A 47-year-old Caucasian male presented with cephalgia, memory impairment and homonymous hemianopsia for 3 weeks. His medical history was unremarkable besides arterial hypertension and smoking. MRI showed a left-sided temporo-occipital lesion of 6.5 cm diameter with marginal enhancement and perifocal edema (Fig. 1 a - d). The patient underwent a gross-total resection of the lesion and histopathological analysis revealed glioblastoma with sarcomatous component (gliosarcoma; CNS WHO grade 4), IDH-wildtype. Concomitant radiochemotherapy with temozolomide according to the Stupp protocol was applied . Seven month later, the patient underwent repeated gross-total resection followed by bevacizumab therapy due to asymptomatic tumor recurrence. Five months after re-resection, a left-sided nuchal lesion was excised and diagnosed as a cutaneous gliosarcoma metastasis. Subsequently, rapid clinical deterioration with cephalgia, nausea, vomiting and cognitive impairment occurred. CSF analysis showed lymphocytic pleocytosis, but no evidence of granulocyte-dominated inflammation or tumor cells. MRI revealed progression of the gliosarcoma at the primary site as well as multifocal meningeal, ependymal, and intracerebral manifestations. Re-irradiation and treatment with lomustine was initiated, but was stopped after application of 32.4 Gy due to further clinical deterioration. CT of abdomen and chest showed multifocal tumor spreading. The patient died shortly after, 15 months after primary diagnosis.
Post-mortem examination showed multiple intracranial manifestations and systemic metastases in several organs, including multiple lesions of thyroid gland, peri- and myocardium (Fig. 1 e - g), lung (Fig. 1 h) and pleura, intercostal muscles (Fig. 1 i), diaphragm, thoracic spine (Fig. 1 j), gastric wall and small intestine, kidney, spleen, liver, peritoneal adipose tissue and subcutaneous in the nuchal region. Tumor-induced obstruction of the fourth ventricle with subsequent (tumor-toxic) cardio-pulmonary failure was assumed as cause of death.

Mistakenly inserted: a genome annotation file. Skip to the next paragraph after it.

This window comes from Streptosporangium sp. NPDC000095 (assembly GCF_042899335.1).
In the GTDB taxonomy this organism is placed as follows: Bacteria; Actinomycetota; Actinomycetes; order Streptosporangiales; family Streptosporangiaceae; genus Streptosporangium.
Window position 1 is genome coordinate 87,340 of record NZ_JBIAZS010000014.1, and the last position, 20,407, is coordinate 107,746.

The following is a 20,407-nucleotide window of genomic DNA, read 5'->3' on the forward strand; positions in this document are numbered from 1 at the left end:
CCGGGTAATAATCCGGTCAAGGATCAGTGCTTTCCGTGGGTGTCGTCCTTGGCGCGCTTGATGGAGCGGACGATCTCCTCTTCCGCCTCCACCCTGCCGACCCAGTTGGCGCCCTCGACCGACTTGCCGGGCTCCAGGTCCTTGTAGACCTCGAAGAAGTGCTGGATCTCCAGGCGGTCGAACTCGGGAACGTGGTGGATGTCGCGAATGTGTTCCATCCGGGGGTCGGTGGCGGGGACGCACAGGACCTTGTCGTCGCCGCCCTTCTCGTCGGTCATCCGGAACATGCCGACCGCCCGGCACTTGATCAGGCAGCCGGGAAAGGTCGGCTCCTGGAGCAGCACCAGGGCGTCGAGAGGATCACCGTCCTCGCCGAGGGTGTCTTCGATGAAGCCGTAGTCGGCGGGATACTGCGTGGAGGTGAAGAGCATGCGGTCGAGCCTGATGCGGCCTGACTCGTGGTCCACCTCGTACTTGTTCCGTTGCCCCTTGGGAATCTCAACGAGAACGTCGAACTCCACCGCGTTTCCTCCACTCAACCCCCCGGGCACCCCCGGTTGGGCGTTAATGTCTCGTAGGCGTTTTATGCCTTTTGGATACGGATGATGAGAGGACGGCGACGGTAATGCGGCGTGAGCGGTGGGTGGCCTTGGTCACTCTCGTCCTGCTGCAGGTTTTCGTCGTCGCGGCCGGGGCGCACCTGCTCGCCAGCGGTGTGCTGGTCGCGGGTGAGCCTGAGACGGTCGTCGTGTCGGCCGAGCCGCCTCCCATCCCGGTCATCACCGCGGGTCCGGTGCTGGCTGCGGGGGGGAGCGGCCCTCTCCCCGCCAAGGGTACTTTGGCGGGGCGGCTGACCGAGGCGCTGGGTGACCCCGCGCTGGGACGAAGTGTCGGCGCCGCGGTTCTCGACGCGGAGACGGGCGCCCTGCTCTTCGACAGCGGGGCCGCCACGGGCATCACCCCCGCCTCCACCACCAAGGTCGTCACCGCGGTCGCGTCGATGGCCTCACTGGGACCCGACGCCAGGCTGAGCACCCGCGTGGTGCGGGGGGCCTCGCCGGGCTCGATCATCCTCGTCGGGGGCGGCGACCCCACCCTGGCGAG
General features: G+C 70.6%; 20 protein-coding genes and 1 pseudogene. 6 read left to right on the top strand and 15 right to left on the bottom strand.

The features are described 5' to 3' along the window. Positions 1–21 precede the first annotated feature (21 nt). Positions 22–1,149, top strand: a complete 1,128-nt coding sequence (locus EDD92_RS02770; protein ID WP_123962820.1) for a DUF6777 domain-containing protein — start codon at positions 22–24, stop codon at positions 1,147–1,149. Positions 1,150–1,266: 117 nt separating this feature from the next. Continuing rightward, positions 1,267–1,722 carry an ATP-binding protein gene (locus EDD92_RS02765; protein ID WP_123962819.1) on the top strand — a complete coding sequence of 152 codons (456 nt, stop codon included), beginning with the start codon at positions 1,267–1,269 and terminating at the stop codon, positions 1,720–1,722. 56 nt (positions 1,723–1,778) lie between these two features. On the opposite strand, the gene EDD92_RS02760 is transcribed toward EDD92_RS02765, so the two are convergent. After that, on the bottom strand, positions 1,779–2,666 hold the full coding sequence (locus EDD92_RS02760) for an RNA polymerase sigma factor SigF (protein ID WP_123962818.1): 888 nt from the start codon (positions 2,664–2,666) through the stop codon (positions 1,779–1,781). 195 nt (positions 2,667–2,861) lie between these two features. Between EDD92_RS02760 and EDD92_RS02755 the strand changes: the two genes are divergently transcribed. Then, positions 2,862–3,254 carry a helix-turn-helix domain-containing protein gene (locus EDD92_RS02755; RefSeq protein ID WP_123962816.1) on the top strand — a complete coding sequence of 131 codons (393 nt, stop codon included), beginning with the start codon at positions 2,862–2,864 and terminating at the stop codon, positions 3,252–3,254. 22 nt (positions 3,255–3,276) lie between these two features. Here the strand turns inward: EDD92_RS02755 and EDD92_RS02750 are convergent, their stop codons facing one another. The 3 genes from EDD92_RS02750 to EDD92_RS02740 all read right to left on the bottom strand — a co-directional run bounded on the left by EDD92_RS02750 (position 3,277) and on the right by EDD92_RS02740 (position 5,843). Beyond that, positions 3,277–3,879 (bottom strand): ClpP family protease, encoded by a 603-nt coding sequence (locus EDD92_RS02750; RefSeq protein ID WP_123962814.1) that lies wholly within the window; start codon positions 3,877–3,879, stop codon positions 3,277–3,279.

11 months later, his 26-year-old son presented at the hospital with mild right-sided facial paresis, confusion and fatigue. MRI showed a left fronto-polar contrast enhancing lesion with diffuse infiltration of the corpus callosum and the brain stem, leading to a midline shift. Gross-total resection was performed and astrocytoma (CNS WHO grade 4), IDH-mutant was diagnosed. The patient underwent concomitant and adjuvant radiochemotherapy with temozolomide. Three and a half years later, local tumor progression was detected. The patient refused any further cancer treatment.
Microscopic analysis of the father’s primary tumor displayed a biphasic tissue pattern, containing a glial as well as a sarcomatous component (Fig. 2 a). The glial tumor component mostly contained round nuclei rich in chromatin, and tumor cells were positive for MAP2c (Fig. 2 c right) and GFAP (Fig. 2 d right). The sarcomatous component demonstrated a spindle cell configured histoarchitecture with elongated nuclei. Reticulin staining highlighted a dense fiber network surrounding single cells (Fig. 2 b left). Tumor cells of the sarcomatous component did not express glial markers like MAP2c (Fig. 2 c left) or GFAP (Fig. 2 d left). Tumor cells of both components showed increased mitotic (Fig. 2 a) and proliferation activity. Approximately 30 % of tumor cell nuclei accumulated p53 protein (Fig. 2 e). Infiltration of the tumor tissue by lymphocytes and monocytes as well as focal bleeding and calcification were observed. Immunohistochemistry of mutant IDH-1 (R123H) was negative (Fig. 2 f). Microscopic analysis of the nuchal lesion revealed an identical tissue pattern (Fig. 2 g) with a high fraction of p53-accumulating tumor cell nuclei (Fig. 2 h).